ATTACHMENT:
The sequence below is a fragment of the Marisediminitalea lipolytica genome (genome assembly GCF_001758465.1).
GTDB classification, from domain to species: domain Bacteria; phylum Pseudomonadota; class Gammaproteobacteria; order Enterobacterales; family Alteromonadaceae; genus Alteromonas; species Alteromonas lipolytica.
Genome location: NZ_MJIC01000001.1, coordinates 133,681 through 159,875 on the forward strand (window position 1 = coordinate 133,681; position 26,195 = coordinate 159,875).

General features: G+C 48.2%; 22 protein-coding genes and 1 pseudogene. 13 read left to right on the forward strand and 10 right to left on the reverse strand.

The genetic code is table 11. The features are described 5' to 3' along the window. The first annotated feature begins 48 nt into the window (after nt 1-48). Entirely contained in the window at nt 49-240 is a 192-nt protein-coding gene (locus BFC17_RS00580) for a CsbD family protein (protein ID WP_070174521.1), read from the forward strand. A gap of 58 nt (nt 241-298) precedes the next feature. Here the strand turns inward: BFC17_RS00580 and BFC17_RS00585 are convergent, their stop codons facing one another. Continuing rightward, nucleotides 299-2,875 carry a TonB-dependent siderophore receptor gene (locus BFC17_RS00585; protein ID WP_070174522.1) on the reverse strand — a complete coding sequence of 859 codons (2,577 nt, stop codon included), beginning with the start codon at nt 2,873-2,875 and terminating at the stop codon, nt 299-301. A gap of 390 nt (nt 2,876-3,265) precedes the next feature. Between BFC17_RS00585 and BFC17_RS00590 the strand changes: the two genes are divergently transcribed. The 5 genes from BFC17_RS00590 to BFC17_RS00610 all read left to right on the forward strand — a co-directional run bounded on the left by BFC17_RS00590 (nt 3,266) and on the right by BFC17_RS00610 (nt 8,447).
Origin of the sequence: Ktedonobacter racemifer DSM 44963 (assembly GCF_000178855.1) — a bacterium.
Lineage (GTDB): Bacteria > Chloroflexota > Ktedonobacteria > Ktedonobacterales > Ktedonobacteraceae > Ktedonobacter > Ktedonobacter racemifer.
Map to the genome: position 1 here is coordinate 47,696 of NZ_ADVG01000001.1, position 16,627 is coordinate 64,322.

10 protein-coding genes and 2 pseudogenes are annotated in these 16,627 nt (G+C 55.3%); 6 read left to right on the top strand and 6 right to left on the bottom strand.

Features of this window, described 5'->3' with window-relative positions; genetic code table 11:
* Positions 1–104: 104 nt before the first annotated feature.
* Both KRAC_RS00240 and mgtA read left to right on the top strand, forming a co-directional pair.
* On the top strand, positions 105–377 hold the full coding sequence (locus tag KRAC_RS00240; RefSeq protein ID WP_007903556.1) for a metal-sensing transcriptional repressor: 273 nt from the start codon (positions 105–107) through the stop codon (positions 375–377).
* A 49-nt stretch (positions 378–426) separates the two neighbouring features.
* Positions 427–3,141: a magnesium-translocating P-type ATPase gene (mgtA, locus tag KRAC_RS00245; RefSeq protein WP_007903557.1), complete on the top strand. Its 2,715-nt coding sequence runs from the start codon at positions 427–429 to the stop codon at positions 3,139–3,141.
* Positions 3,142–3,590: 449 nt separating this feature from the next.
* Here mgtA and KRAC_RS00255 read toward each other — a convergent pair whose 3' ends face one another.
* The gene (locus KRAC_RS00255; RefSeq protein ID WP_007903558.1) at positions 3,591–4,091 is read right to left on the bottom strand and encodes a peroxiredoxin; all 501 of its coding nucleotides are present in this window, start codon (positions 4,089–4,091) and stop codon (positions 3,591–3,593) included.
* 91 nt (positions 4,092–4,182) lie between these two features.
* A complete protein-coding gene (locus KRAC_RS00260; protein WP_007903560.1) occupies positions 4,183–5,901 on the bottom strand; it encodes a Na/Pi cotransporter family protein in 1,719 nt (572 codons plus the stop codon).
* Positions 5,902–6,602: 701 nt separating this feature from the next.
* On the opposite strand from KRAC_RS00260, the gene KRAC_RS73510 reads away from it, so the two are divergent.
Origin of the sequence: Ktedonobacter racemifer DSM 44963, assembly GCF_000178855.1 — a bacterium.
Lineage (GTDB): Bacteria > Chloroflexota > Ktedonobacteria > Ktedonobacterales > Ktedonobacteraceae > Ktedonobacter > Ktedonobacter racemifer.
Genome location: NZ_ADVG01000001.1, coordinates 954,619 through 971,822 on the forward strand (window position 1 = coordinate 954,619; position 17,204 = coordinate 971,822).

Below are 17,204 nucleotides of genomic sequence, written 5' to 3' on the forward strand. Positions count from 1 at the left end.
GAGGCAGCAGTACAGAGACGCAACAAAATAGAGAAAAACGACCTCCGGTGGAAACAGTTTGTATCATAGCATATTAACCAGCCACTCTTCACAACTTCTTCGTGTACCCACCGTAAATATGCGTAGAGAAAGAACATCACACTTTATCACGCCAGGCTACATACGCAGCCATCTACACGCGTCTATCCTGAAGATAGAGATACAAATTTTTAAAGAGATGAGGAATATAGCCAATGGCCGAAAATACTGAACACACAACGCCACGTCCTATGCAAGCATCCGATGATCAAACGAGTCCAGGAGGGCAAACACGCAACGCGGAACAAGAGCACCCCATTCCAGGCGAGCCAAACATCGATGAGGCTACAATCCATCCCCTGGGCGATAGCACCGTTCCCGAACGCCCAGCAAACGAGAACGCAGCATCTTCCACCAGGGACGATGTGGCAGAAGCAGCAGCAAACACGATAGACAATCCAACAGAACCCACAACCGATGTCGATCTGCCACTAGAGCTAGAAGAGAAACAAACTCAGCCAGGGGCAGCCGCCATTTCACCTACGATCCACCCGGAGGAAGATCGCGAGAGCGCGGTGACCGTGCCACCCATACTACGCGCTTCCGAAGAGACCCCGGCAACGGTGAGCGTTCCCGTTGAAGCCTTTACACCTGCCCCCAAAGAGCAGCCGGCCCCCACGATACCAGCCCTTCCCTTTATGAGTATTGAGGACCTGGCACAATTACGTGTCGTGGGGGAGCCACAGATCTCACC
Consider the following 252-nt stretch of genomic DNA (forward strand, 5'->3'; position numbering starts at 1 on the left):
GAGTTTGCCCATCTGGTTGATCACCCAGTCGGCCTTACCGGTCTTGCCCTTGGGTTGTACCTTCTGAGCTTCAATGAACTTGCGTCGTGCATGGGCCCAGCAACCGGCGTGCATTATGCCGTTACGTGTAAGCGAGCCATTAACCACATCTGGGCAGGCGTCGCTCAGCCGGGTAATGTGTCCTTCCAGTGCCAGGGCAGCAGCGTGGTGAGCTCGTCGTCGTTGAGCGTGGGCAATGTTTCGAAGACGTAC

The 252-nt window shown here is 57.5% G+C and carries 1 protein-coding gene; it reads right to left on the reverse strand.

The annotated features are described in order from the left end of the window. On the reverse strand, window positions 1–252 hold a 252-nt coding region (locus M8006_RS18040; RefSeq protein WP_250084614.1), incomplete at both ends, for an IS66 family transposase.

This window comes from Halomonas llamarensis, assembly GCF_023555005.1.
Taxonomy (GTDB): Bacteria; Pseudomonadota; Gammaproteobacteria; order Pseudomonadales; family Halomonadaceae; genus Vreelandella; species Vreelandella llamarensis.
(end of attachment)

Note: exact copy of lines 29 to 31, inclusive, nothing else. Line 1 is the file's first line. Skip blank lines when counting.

GAGTTTGCCCATCTGGTTGATCACCCAGTCGGCCTTACCGGTCTTGCCCTTGGGTTGTACCTTCTGAGCTTCAATGAACTTGCGTCGTGCATGGGCCCAGCAACCGGCGTGCATTATGCCGTTACGTGTAAGCGAGCCATTAACCACATCTGGGCAGGCGTCGCTCAGCCGGGTAATGTGTCCTTCCAGTGCCAGGGCAGCAGCGTGGTGAGCTCGTCGTCGTTGAGCGTGGGCAATGTTTCGAAGACGTAC

The 252-nt window shown here is 57.5% G+C and carries 1 protein-coding gene; it reads right to left on the reverse strand.

The annotated features are described in order from the left end of the window. On the reverse strand, window positions 1–252 hold a 252-nt coding region (locus M8006_RS18040; RefSeq protein WP_250084614.1), incomplete at both ends, for an IS66 family transposase.